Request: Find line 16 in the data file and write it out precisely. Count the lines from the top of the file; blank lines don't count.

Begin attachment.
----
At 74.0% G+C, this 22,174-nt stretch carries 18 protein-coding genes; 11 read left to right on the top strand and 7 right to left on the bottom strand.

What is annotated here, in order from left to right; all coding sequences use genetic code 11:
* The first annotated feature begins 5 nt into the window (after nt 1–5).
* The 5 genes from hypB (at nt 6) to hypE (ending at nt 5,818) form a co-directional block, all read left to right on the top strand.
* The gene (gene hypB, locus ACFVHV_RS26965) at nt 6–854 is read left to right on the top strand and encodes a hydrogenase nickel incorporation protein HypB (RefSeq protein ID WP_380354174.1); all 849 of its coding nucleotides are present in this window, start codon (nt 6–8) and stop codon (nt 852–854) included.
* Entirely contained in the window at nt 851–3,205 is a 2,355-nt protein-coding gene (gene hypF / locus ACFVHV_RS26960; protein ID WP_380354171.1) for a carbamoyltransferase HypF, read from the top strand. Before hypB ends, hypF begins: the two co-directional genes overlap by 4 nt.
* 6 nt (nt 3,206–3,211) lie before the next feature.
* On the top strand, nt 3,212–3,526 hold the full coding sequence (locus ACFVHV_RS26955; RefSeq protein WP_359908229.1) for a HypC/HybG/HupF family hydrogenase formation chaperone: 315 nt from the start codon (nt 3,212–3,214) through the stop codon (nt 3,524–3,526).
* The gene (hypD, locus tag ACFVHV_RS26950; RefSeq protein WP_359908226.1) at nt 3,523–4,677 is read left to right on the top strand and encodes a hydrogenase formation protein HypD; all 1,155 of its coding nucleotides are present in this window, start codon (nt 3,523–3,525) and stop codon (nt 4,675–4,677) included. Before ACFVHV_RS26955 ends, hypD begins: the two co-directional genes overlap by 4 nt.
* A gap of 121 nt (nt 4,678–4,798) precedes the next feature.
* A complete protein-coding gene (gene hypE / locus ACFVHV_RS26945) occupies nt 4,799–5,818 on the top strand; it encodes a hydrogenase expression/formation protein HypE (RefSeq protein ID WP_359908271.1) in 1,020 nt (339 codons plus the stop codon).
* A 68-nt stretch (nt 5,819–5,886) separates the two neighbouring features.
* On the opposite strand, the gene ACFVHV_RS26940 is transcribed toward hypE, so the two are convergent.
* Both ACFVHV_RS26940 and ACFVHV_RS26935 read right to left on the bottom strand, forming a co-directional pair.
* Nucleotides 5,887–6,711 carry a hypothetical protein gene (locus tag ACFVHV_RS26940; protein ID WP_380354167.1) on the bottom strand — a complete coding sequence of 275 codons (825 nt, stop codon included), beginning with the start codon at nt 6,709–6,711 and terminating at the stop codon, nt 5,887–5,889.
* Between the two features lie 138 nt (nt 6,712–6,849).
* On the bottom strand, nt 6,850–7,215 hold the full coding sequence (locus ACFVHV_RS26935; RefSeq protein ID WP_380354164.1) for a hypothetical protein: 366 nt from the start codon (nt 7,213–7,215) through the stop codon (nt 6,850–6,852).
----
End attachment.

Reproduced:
* Between the two features lie 138 nt (nt 6,712–6,849).